Hormesis and Human Resilience 

When adversity adds to our strengths, the Psychosocial Model of Hormesis 

Work from our lab tackles the question of how resilience can emerge from exposure to some limited levels of stressors. In the field of developmental science, resilience describes the ability of children and adolescents to pursue positive growth despite facing challenges and stress from difficult situations. Past studies have highlighted protective factors and environmental settings that reduce the negative effects of these challenges and support resilience. A fascinating aspect of resilience is that it can also lead to the development of strengths as a response to early hardships. However, there is limited theoretical guidance on how early challenges might lead to benefits that enhance resilience. This process, where specific environmental stresses lead to increased strength, is known in toxicology as hormesis. Our work suggests that incorporating the hormesis model could significantly advance our understanding of resilience in developmental and psychological sciences. It offers a closer look at the hormesis model as a valuable approach to exploring how adversity can either strengthen or hinder resilience, considering the timing of development and the context of the challenges faced.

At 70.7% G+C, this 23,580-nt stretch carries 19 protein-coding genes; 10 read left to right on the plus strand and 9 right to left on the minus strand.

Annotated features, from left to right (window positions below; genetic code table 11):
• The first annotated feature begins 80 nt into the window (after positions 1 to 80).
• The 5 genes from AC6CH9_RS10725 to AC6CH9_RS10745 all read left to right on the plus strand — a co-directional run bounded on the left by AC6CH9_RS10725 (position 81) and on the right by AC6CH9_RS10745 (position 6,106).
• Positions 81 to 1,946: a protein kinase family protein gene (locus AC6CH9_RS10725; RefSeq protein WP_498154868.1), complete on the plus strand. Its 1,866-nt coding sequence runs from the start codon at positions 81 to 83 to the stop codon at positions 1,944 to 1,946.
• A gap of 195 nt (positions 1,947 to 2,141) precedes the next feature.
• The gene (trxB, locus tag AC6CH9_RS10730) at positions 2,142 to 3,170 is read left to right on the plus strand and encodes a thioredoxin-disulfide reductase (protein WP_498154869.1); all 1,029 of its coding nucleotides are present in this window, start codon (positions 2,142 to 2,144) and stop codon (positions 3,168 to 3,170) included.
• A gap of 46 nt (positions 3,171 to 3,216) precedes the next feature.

Scientific Papers on the Psychosocial Model of Hormesis in Reference to Human Development and Resilience: